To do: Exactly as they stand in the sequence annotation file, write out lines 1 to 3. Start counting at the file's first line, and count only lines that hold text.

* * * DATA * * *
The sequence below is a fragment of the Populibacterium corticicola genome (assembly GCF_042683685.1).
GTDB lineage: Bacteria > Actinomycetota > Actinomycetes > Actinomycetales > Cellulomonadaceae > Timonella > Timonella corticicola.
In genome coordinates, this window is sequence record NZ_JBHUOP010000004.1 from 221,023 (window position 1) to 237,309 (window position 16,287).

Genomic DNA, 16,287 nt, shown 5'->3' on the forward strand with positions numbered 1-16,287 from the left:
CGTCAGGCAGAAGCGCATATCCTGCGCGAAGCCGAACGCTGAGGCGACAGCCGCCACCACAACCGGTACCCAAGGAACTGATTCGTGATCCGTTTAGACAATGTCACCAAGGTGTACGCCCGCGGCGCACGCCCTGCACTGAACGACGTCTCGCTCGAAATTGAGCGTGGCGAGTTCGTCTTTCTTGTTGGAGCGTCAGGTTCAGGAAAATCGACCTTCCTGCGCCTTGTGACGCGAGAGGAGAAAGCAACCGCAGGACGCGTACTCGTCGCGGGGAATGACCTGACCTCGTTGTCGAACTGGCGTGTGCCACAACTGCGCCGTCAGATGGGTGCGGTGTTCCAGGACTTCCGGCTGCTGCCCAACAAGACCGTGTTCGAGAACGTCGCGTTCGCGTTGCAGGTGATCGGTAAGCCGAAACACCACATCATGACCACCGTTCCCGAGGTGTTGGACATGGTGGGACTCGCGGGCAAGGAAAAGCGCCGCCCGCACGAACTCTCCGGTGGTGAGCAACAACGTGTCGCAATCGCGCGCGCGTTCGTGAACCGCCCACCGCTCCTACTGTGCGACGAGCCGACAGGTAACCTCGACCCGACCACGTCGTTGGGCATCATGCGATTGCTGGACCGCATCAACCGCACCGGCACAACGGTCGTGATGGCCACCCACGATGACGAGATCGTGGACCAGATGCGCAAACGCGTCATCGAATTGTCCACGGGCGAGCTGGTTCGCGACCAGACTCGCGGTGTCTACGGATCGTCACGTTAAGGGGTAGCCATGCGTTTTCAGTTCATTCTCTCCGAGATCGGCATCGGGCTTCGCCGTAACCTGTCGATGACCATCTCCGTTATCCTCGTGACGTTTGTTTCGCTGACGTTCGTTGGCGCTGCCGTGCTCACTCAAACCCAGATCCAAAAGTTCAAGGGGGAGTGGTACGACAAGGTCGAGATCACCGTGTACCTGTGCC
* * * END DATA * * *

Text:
The sequence below is a fragment of the Populibacterium corticicola genome (assembly GCF_042683685.1).
GTDB lineage: Bacteria > Actinomycetota > Actinomycetes > Actinomycetales > Cellulomonadaceae > Timonella > Timonella corticicola.
In genome coordinates, this window is sequence record NZ_JBHUOP010000004.1 from 221,023 (window position 1) to 237,309 (window position 16,287).